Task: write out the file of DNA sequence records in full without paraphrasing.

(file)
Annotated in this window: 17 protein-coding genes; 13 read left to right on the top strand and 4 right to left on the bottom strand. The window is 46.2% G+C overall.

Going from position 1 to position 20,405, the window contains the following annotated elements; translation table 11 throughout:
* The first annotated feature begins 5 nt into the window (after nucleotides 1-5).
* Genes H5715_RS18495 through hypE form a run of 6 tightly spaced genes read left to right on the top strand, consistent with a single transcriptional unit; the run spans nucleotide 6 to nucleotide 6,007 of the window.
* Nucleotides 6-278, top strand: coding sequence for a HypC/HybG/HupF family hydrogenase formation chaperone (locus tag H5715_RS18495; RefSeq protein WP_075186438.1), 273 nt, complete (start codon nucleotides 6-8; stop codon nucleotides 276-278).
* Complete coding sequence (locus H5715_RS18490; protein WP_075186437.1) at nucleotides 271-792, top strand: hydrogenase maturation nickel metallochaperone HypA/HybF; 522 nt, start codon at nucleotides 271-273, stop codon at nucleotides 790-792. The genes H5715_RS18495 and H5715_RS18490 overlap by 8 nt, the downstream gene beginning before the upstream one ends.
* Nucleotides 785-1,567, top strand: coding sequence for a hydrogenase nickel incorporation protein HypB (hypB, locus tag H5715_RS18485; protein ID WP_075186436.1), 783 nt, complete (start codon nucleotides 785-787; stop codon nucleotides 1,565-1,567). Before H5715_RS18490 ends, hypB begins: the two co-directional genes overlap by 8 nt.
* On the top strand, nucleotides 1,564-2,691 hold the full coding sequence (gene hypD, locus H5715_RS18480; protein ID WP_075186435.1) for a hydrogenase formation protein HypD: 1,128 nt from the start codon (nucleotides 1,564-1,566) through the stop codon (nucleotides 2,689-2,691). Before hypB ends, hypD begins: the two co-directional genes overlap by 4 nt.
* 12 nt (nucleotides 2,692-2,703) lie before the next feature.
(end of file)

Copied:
Annotated in this window: 17 protein-coding genes; 13 read left to right on the top strand and 4 right to left on the bottom strand. The window is 46.2% G+C overall.

Going from position 1 to position 20,405, the window contains the following annotated elements; translation table 11 throughout:
* The first annotated feature begins 5 nt into the window (after nucleotides 1-5).
* Genes H5715_RS18495 through hypE form a run of 6 tightly spaced genes read left to right on the top strand, consistent with a single transcriptional unit; the run spans nucleotide 6 to nucleotide 6,007 of the window.
* Nucleotides 6-278, top strand: coding sequence for a HypC/HybG/HupF family hydrogenase formation chaperone (locus tag H5715_RS18495; RefSeq protein WP_075186438.1), 273 nt, complete (start codon nucleotides 6-8; stop codon nucleotides 276-278).
* Complete coding sequence (locus H5715_RS18490; protein WP_075186437.1) at nucleotides 271-792, top strand: hydrogenase maturation nickel metallochaperone HypA/HybF; 522 nt, start codon at nucleotides 271-273, stop codon at nucleotides 790-792. The genes H5715_RS18495 and H5715_RS18490 overlap by 8 nt, the downstream gene beginning before the upstream one ends.
* Nucleotides 785-1,567, top strand: coding sequence for a hydrogenase nickel incorporation protein HypB (hypB, locus tag H5715_RS18485; protein ID WP_075186436.1), 783 nt, complete (start codon nucleotides 785-787; stop codon nucleotides 1,565-1,567). Before H5715_RS18490 ends, hypB begins: the two co-directional genes overlap by 8 nt.
* On the top strand, nucleotides 1,564-2,691 hold the full coding sequence (gene hypD, locus H5715_RS18480; protein ID WP_075186435.1) for a hydrogenase formation protein HypD: 1,128 nt from the start codon (nucleotides 1,564-1,566) through the stop codon (nucleotides 2,689-2,691). Before hypB ends, hypD begins: the two co-directional genes overlap by 4 nt.
* 12 nt (nucleotides 2,692-2,703) lie before the next feature.